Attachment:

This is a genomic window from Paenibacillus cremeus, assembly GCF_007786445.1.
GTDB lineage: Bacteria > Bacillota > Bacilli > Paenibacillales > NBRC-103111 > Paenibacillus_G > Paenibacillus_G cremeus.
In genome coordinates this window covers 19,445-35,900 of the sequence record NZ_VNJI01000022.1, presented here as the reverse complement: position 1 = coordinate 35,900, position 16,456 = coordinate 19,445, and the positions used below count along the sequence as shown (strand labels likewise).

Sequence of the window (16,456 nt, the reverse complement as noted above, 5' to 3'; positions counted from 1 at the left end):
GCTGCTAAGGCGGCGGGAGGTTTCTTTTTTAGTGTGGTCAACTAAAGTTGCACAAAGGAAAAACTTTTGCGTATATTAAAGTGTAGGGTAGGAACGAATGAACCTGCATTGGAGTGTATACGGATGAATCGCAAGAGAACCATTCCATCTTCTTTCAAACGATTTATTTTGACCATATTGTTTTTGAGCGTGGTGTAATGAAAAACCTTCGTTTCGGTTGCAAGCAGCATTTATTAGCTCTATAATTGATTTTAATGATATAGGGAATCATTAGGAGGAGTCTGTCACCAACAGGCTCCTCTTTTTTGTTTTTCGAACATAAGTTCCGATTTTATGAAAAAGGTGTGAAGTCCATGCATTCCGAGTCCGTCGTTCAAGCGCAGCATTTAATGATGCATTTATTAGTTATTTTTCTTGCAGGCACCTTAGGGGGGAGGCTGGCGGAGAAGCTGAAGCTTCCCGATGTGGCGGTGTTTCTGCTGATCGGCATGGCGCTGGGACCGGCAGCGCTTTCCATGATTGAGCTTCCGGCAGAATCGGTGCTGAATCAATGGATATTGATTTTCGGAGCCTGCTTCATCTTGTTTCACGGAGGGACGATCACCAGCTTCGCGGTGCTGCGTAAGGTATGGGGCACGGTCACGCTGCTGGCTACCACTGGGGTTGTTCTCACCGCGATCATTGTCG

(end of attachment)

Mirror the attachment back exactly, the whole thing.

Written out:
This is a genomic window from Paenibacillus cremeus, assembly GCF_007786445.1.
GTDB lineage: Bacteria > Bacillota > Bacilli > Paenibacillales > NBRC-103111 > Paenibacillus_G > Paenibacillus_G cremeus.
In genome coordinates this window covers 19,445-35,900 of the sequence record NZ_VNJI01000022.1, presented here as the reverse complement: position 1 = coordinate 35,900, position 16,456 = coordinate 19,445, and the positions used below count along the sequence as shown (strand labels likewise).

Sequence of the window (16,456 nt, the reverse complement as noted above, 5' to 3'; positions counted from 1 at the left end):
GCTGCTAAGGCGGCGGGAGGTTTCTTTTTTAGTGTGGTCAACTAAAGTTGCACAAAGGAAAAACTTTTGCGTATATTAAAGTGTAGGGTAGGAACGAATGAACCTGCATTGGAGTGTATACGGATGAATCGCAAGAGAACCATTCCATCTTCTTTCAAACGATTTATTTTGACCATATTGTTTTTGAGCGTGGTGTAATGAAAAACCTTCGTTTCGGTTGCAAGCAGCATTTATTAGCTCTATAATTGATTTTAATGATATAGGGAATCATTAGGAGGAGTCTGTCACCAACAGGCTCCTCTTTTTTGTTTTTCGAACATAAGTTCCGATTTTATGAAAAAGGTGTGAAGTCCATGCATTCCGAGTCCGTCGTTCAAGCGCAGCATTTAATGATGCATTTATTAGTTATTTTTCTTGCAGGCACCTTAGGGGGGAGGCTGGCGGAGAAGCTGAAGCTTCCCGATGTGGCGGTGTTTCTGCTGATCGGCATGGCGCTGGGACCGGCAGCGCTTTCCATGATTGAGCTTCCGGCAGAATCGGTGCTGAATCAATGGATATTGATTTTCGGAGCCTGCTTCATCTTGTTTCACGGAGGGACGATCACCAGCTTCGCGGTGCTGCGTAAGGTATGGGGCACGGTCACGCTGCTGGCTACCACTGGGGTTGTTCTCACCGCGATCATTGTCG